Academic journal article New Zealand Sociology

Review of Inventing the Future: Postcapitalism and a World without Work by Nick Srnicek and Alex Williams

Academic journal article New Zealand Sociology

Review of Inventing the Future: Postcapitalism and a World without Work by Nick Srnicek and Alex Williams

Article excerpt

In May 2013 Nick Srnicek and Alex Williams published a bold and provocative essay '# ACCELERATE Manifesto for an Accelerationist Politics', which aimed to push 'towards a future that is more modern, an alternative modernity that neoliberalism is inherently unable to generate' (2013). Philosopher Benjamin Noys first coined the term 'accelerationism' as a disparaging way to describe a strand of post-'68 French theory, and its reinterpretation and development in the '90s by English scholar and current political figure of the far-right Nick Land (Noys, 2010). In their small, ambitious manifesto, Srnicek and Williams claim the term for left political practice, using it to signify a willingness to 'take advantage of every technological and scientific advance made possible by capitalist society' (2013) and push them even further, towards a post-capitalist future. The essay was divisive, received by some as right wing heresy and others as merely following orthodox Marxism's compulsion to amplify the contradictions of capital. Regardless of its reception, it was an influential work, spawning an edited collection of responses and extensions (Avanessian and Mackay, 2014), academic conferences, and countless internet comments.

Despite this surge of interest from esoteric academic enclaves, the authors make no mention of the term accelerationism in their first book length work Inventing the Future (Srnicek and Williams, 2015). Whether this implies a rejection of the label, given where the politics of accelerationism have ended up, with a substantial far-right current embracing technological acceleration to advance the dominance of capital and the coming of the singularity, or a simple wish to broaden their appeal beyond the far corners of leftist theoretical circles, is unclear. This is understandable, given that in just over 200 pages the authors manage to explain the reasons for the essential weakness of the contemporary left, the trajectory of neoliberalism's rise from extremist niche to economic and political orthodoxy, the economics of automation and surplus populations, and propose a strategy out of the current situation that moves resolutely into the future rather than backwards to an idealised past.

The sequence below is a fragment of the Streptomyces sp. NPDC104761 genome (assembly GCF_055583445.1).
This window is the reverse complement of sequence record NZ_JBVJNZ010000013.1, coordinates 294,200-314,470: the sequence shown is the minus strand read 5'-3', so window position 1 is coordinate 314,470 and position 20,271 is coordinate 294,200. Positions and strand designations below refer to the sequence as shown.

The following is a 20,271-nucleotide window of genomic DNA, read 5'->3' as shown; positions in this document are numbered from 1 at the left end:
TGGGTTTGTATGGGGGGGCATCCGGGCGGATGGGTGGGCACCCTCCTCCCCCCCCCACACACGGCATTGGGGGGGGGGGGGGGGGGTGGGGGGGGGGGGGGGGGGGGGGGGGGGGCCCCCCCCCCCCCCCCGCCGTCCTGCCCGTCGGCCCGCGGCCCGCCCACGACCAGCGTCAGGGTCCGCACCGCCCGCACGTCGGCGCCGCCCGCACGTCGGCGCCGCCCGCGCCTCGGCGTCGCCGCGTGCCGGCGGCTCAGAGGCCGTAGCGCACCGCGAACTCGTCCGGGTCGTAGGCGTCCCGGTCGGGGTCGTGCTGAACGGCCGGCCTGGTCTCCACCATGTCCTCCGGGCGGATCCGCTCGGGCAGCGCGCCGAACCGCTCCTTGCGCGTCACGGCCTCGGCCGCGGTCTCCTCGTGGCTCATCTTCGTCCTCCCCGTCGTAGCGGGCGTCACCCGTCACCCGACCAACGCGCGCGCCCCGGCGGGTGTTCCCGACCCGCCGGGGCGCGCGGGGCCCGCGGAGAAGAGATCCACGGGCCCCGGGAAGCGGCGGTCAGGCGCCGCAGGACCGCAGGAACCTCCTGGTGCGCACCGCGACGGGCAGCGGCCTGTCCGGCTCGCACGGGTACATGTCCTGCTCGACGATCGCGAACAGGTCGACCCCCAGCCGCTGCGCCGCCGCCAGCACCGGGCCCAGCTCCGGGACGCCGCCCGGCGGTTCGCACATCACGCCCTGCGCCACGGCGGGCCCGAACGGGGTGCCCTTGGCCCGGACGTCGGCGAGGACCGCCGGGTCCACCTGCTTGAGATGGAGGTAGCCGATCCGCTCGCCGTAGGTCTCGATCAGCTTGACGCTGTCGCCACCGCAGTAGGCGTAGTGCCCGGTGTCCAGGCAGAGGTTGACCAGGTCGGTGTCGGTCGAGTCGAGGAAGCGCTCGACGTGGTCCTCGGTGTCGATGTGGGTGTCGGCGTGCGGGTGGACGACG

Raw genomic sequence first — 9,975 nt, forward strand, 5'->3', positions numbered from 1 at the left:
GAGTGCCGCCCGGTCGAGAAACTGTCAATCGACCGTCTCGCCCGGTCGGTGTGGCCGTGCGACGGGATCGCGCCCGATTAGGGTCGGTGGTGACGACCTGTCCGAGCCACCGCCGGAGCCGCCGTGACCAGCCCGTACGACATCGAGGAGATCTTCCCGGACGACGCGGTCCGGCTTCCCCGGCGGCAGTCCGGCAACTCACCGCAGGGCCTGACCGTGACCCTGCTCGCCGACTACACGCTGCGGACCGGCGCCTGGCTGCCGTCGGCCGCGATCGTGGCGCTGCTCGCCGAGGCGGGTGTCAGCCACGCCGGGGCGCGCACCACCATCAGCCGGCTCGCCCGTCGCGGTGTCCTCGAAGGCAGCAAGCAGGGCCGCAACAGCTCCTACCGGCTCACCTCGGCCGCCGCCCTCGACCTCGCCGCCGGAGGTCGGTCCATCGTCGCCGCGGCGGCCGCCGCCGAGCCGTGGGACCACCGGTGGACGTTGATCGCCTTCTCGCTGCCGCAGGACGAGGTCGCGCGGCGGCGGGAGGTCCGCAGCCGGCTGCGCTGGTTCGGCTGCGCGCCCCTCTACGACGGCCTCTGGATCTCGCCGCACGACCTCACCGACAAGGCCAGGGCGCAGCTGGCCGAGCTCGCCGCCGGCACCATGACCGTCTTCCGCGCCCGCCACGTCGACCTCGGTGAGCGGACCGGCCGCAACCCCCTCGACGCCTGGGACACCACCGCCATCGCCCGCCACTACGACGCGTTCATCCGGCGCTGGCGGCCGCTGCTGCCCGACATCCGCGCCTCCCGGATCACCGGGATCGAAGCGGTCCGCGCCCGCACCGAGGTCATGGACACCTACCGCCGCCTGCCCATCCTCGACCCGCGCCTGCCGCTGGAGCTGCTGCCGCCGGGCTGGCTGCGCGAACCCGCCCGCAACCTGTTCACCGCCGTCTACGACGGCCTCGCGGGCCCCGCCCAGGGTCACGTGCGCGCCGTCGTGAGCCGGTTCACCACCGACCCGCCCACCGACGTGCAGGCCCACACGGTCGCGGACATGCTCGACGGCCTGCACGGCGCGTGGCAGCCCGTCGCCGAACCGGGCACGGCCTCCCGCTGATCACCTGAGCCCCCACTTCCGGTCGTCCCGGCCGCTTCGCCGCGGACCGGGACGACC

The book begins with a critique of the current beliefs and practices of much of the left. Chapters one and two introduce the idea of 'folk politics' as a broad category to cover many of these practices of resistance that are, they argue, destined to fail. In chapter three, the authors present the neoliberal project as an example of a radical political movement that has largely succeeded in its aims, offering some strategic background for the later analysis. Chapter four revisits the conceptual bases of left-wing modernity and universalism, much maligned since the advent of post-structural thought, and argues that for the left to have any hope of matching the success of the radical neoliberal right, these ideas must be embraced. The economic and technological trends towards automation and high unemployment rates are analysed in chapter five, and visions of a future for humanity freed from the constraints of wage labour, made possible by such developments, are laid out in chapter six. Chapter seven discusses the building of a new common sense based on this 'post-work' vision, and chapter eight contains the bones of a political and organizational strategy, drawing from the analysis provided throughout the book, that the authors argue is our best chance for making this imaginary a reality.

Folk politics is perhaps best encapsulated in a quote from Jodi Dean, 'Goldman Sachs doesn't care if you raise chickens' (p. 25). It is, according to Srnicek and Williams, the dominant set of practices and beliefs on the left, which includes a multitude of differentiated and sometimes contradictory positions orbiting around a tactical and strategic privileging of immediacy as the highest virtue. This rejection of any form of mediation has, they argue, formed a new political common sense that unites positions as seemingly diverse as those of Occupy, the slow-food movement, left-communist insurrectionism, ethical consumerism and the localist revolutions of the Zapatistas and the PKK. …

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